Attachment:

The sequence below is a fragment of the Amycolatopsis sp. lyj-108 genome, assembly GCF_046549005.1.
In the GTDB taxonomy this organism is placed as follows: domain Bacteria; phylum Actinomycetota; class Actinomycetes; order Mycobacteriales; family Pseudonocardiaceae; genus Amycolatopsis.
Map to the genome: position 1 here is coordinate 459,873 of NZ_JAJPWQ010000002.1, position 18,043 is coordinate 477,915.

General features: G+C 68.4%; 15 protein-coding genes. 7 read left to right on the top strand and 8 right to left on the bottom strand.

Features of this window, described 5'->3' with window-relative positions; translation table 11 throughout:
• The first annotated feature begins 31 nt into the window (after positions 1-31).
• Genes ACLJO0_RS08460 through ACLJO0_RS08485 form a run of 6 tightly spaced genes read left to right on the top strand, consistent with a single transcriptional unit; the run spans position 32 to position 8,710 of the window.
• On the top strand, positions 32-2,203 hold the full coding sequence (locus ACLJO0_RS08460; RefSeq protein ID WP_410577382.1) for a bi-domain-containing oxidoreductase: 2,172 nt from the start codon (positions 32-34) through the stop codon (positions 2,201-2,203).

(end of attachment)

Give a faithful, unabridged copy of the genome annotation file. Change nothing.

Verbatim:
The sequence below is a fragment of the Amycolatopsis sp. lyj-108 genome, assembly GCF_046549005.1.
In the GTDB taxonomy this organism is placed as follows: domain Bacteria; phylum Actinomycetota; class Actinomycetes; order Mycobacteriales; family Pseudonocardiaceae; genus Amycolatopsis.
Map to the genome: position 1 here is coordinate 459,873 of NZ_JAJPWQ010000002.1, position 18,043 is coordinate 477,915.

General features: G+C 68.4%; 15 protein-coding genes. 7 read left to right on the top strand and 8 right to left on the bottom strand.

Features of this window, described 5'->3' with window-relative positions; translation table 11 throughout:
• The first annotated feature begins 31 nt into the window (after positions 1-31).
• Genes ACLJO0_RS08460 through ACLJO0_RS08485 form a run of 6 tightly spaced genes read left to right on the top strand, consistent with a single transcriptional unit; the run spans position 32 to position 8,710 of the window.
• On the top strand, positions 32-2,203 hold the full coding sequence (locus ACLJO0_RS08460; RefSeq protein ID WP_410577382.1) for a bi-domain-containing oxidoreductase: 2,172 nt from the start codon (positions 32-34) through the stop codon (positions 2,201-2,203).